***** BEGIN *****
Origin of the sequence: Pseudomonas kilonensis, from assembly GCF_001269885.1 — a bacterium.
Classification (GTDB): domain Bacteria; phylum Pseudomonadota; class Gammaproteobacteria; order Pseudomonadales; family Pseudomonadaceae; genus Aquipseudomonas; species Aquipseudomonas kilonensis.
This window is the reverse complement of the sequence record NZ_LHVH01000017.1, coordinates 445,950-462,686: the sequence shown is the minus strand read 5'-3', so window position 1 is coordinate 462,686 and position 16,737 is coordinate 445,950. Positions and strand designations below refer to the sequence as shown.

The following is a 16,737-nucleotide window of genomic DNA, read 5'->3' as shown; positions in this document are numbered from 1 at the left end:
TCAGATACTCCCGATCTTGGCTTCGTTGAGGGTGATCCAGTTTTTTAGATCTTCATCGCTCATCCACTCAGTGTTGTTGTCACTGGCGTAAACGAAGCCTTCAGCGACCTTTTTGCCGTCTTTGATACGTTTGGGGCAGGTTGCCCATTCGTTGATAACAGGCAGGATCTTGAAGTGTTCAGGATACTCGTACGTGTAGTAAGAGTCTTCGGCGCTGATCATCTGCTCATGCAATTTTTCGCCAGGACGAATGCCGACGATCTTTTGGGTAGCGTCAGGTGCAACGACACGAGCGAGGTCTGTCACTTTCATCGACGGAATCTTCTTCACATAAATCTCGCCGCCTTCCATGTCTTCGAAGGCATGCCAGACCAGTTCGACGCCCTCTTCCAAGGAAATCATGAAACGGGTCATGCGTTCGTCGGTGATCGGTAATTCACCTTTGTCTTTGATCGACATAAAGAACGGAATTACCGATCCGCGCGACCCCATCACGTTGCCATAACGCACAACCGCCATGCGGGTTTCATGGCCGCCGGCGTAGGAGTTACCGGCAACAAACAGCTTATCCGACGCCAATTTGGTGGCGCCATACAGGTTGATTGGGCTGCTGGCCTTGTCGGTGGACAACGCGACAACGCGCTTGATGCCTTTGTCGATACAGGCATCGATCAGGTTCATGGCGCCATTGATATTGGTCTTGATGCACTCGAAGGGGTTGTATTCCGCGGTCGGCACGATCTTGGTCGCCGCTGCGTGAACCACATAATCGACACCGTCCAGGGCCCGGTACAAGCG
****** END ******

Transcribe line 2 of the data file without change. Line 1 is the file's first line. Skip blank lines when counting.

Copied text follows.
Classification (GTDB): domain Bacteria; phylum Pseudomonadota; class Gammaproteobacteria; order Pseudomonadales; family Pseudomonadaceae; genus Aquipseudomonas; species Aquipseudomonas kilonensis.